Forever Young Information

Canada's Adult Lifestyle Publication

Old is the new black

By Renee Fisher
December 07, 2015 - 0 comments

Life in the Boomer Lane found Fanny Karst by accident, when she was on one of her favourite sites, Advanced Style. Karst had designed a tee shirt (‘OLD IS THE NEW BLACK’) that LBL had to have, and so she ordered it.

She wanted to know more about Karst. What she found was pretty amazing. First, Karst is 30. Second, she designs for women over 50. Most important, her designs are in-your-face statements of powerful women in control of their lives, meant to be worn by women who society deems as the exact opposite.

What inspires one so young to design for older women? And how can she have the ability to reach beyond the stereotypes of aging to a place that empowers? Karst is more than a designer. She is a visionary and an inspiration.

If one looks at most of what is written about older boomers and beyond, a common theme is that we are somehow immune to aging. We run marathons, we climb mountains, we have amazing sex.

We take on the world, and the world stands in awe. Some of this is true. Most of it isn’t. Boomers, like any other demographic, aren’t immune to the aging process. The heady years we spent in the ‘60s didn’t give us a pass to remain young forever.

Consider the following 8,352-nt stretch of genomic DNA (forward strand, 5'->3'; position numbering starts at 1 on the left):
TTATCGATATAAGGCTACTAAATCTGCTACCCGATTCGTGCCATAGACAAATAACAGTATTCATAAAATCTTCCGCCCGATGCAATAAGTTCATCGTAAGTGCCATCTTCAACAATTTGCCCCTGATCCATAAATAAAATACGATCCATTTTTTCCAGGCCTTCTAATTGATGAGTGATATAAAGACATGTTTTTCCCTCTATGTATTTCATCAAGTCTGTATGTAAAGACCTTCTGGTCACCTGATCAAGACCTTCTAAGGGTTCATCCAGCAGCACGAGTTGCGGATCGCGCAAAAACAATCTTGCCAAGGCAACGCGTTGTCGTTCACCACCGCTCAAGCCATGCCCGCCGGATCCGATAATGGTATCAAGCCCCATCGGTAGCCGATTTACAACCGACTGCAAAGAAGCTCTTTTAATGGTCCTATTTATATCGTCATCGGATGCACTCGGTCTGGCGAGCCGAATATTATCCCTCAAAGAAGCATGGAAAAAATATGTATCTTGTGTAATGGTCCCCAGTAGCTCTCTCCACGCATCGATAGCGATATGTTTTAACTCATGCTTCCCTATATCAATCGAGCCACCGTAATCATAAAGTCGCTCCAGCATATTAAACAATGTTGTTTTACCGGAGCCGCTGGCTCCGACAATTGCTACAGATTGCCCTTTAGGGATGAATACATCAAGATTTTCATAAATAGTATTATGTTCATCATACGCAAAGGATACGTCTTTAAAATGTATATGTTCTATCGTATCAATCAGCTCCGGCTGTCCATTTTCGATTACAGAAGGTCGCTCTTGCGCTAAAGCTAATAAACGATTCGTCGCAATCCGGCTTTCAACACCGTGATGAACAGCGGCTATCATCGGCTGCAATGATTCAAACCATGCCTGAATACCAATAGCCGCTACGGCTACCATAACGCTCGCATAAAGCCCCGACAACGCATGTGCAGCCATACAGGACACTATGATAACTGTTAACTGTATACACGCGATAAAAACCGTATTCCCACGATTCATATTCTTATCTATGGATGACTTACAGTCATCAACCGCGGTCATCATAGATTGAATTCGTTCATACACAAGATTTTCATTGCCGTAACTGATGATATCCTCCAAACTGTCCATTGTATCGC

Do we run/hike/climb mountains/have sex/chase grandchildren around? Some of us do, absolutely. And we may pay for it with sore muscles, shin splints, aching backs, and headaches.

Whatever we do, we do, not because our bodies are young and resilient, but because we are willing to pay the price for doing what we probably technically shouldn’t.

We may believe we will live forever, or, at least, act like we will. Statistically, we are closer to the end of our lives. We may not hear the ticking through the rock music we still listen to or the classes we are always taking or the noise level at the gym or the voices of young grandchildren we are chasing after. But the ticking is there. And it has the patience to outlast whatever activities we focus our attention on.

Enter Fanny Karst, who understands the power of in-your-face aging and the beauty of those who wear their aging with style. My two favourite Karst designs are a jacket that says, ‘SEE YOU NEXT YEAR PERHAPS’ and a dress that says ‘LET’S BEGIN WITH THE END.’ 

Her powerful words acknowledge exactly who we are: We are old or we are about to be old. We are here and we may not have long to be here. Once we take the fear and the stigma away from our being in the final decades of our lives, there remains only the joy.

When I wear Karst’s tee, proclaming ‘OLD IS THE NEW BLACK,’ virtually every older women who sees me smiles or says, “I love that!”  and “I want one!” Men look, as well. I not only feel empowered, I feel sexy. 

I made a decision, somewhere around age 50, that my life would be a statement of the best that I had to give. And the best, for me, included embracing my age. It also included an appreciation for all of the older women in this world who are making a difference, shaking things up, having a voice.

Fanny Karst isn’t an older woman. But she makes a difference for us through her clothing. Not all of Karst’s clothing have words on them.  But all of them speak. 

Renee Fisher is co-author of Invisible No More: The Secret Lives of Women Over 50 and Saving the Best for Last: Creating Our Lives After 50.


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